University of Cambridge > > Centre of African Studies Michaelmas Seminars > Sermonizing on Archaeology and Heritage Studies in Post Colonial Sub Saharan Africa

Sermonizing on Archaeology and Heritage Studies in Post Colonial Sub Saharan Africa

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This presentation is a reminiscence of close to four decades involvement in research and teaching in African Archaeology and Heritage Studies. The intent is to highlight some aspects of the trajectories of the development of Archaeology and Heritage Studies emphasizing the colonial antecedents in theories, methods and practice leading on to the establishment of African Studies programmes in African universities at independence and the rise of Afrocentrists reactions to Eurocentrists interpretations of African history arising from the use of imported theories. Ironically, theories such as the diffusionist theory had been challenged and unwittingly endorsed by Afrocentrists. The view being expressed here is for African Archaeology to move away from what I would describe as the justification for the African past and face the urgent needs of the present which include a proper understanding of the African archaeological data and the protection of archaeological, historic and cultural sites which are today objects of criminal neglect. Put in other words, Archaeology in Africa today should go beyond the deconstruction of the colonial narratives and establish the relevance of the discipline to the continent. Experiences from field research in the Benue Valley, Ijaye, Old Oyo and Benin among others as well as interventions at several international fora would be used to illustrate the stated positions.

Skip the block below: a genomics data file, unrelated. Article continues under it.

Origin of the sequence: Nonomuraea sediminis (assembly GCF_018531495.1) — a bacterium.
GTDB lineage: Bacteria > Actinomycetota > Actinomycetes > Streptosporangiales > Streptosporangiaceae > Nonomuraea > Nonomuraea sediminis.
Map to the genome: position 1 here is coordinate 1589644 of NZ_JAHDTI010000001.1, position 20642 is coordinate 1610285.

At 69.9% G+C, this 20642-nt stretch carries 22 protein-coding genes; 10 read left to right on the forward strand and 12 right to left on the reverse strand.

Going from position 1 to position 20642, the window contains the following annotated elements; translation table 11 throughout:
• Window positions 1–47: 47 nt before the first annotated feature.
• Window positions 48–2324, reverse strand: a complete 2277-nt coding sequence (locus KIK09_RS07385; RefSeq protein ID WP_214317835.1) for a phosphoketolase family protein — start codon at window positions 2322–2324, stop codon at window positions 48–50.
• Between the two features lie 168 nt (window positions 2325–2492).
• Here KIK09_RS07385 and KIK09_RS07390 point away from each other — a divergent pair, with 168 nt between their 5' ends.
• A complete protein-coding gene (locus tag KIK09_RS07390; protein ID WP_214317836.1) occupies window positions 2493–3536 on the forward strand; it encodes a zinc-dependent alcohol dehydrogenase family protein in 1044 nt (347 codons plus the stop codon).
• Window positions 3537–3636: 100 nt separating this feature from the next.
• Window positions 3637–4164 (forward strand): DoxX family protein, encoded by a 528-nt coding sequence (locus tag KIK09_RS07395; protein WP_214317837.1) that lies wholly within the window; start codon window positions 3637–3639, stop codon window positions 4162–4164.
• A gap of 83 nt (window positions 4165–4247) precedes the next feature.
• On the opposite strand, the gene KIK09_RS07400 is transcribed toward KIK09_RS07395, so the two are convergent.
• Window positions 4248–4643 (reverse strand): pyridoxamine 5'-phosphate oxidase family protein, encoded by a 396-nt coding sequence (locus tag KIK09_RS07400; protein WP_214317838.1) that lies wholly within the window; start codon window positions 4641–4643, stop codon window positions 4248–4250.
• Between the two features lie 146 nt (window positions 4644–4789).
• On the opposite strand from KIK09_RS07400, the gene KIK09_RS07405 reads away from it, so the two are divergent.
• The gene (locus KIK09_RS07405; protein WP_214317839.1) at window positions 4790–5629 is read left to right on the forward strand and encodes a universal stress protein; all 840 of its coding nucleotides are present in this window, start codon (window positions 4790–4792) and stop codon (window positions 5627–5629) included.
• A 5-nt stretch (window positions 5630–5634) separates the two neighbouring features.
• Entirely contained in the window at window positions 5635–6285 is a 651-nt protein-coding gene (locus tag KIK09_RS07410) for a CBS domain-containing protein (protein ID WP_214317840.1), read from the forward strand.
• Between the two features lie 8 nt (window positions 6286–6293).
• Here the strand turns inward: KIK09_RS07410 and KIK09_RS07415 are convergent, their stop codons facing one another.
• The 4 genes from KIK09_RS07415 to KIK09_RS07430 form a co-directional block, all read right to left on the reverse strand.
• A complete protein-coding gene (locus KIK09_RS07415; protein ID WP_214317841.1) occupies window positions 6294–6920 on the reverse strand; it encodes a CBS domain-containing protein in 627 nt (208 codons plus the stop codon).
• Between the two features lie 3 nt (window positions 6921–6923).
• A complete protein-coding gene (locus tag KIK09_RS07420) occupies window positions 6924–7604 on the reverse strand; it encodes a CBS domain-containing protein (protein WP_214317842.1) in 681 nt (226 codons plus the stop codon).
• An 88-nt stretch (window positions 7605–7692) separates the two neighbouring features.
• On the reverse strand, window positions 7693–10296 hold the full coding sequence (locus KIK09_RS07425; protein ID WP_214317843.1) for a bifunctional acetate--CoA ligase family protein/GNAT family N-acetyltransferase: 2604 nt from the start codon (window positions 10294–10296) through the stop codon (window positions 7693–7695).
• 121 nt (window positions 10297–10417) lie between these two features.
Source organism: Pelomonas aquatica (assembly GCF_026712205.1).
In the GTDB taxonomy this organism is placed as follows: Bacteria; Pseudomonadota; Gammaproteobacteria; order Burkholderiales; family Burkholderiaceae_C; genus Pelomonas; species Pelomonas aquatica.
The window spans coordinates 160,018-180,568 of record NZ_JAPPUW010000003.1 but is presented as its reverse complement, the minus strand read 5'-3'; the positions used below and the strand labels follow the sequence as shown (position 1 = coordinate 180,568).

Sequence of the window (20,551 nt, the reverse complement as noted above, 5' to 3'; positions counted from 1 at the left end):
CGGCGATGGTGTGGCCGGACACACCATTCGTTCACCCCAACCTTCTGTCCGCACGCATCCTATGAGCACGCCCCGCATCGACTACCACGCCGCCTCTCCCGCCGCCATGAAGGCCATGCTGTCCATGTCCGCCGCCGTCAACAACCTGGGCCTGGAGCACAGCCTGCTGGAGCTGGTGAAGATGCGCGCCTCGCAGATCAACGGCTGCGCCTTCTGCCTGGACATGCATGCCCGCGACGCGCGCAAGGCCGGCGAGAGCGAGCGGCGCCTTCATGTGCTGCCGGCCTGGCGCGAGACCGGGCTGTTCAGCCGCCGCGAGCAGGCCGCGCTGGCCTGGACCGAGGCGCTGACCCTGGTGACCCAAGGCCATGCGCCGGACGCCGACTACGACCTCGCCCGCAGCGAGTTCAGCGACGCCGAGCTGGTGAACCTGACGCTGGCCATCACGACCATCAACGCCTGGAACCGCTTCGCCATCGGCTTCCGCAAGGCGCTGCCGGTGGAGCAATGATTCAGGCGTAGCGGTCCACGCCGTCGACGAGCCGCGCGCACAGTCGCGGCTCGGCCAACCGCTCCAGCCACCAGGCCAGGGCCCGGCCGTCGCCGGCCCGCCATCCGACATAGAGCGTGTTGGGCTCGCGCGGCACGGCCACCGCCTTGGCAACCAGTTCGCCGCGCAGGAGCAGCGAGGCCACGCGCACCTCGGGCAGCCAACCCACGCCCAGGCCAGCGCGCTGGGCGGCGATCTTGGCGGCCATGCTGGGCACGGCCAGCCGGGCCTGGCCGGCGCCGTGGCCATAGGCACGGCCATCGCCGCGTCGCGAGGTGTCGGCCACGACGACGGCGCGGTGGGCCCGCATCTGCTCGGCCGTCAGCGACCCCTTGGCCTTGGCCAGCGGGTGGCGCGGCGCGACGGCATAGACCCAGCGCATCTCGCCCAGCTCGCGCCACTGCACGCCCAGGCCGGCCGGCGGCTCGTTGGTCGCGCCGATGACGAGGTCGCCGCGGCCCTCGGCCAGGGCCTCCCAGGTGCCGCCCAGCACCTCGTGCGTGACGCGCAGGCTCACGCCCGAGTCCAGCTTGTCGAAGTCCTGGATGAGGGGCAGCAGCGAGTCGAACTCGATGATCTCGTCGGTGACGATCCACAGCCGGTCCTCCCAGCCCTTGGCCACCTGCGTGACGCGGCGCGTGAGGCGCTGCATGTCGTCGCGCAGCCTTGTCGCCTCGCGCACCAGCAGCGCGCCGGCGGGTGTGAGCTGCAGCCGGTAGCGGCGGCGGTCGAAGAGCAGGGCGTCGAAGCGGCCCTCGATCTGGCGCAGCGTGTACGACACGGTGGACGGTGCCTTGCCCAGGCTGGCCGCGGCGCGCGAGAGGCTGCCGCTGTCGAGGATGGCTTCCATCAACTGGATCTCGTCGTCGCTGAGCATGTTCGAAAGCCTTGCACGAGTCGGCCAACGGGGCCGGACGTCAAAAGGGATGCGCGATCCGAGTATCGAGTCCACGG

This talk is part of the Centre of African Studies Michaelmas Seminars series.

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